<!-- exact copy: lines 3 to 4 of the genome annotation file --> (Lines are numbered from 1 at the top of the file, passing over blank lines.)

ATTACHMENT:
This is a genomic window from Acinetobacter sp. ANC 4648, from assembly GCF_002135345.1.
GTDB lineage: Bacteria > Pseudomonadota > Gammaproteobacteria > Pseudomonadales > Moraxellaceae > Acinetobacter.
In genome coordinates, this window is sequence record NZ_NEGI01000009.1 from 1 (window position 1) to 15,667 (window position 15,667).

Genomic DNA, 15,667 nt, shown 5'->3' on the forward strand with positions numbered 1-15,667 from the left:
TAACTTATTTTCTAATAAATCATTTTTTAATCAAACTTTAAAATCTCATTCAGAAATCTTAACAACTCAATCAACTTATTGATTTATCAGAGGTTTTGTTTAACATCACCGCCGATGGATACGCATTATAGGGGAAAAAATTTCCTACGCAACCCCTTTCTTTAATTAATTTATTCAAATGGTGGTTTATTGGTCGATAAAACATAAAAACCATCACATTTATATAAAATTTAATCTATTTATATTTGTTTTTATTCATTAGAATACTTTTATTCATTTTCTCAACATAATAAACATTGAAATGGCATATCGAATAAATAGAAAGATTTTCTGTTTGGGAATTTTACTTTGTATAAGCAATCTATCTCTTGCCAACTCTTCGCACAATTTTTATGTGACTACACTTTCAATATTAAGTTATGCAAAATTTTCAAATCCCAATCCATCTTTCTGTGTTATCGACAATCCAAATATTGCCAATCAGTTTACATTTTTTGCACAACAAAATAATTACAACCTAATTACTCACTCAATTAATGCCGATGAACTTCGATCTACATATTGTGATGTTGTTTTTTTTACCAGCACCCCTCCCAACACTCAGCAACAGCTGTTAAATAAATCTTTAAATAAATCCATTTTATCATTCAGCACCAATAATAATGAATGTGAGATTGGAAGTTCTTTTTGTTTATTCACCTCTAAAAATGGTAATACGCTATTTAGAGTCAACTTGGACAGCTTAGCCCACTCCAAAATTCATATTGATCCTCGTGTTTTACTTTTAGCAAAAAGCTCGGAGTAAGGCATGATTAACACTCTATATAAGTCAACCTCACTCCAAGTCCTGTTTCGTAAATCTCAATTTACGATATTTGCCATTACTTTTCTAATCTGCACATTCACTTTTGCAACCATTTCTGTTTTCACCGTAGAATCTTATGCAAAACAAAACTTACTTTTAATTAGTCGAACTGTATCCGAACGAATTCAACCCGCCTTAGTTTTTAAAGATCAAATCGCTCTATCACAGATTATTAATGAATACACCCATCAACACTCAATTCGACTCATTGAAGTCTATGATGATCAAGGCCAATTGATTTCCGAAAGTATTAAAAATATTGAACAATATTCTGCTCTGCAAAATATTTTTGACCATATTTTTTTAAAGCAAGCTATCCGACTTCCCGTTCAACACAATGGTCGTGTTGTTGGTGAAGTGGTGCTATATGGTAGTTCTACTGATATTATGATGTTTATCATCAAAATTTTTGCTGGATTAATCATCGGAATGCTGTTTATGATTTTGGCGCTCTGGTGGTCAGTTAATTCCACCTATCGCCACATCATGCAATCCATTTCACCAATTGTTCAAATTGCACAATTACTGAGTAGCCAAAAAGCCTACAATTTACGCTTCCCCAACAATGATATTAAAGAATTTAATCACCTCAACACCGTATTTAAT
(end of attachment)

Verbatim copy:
In genome coordinates, this window is sequence record NZ_NEGI01000009.1 from 1 (window position 1) to 15,667 (window position 15,667).

Genomic DNA, 15,667 nt, shown 5'->3' on the forward strand with positions numbered 1-15,667 from the left: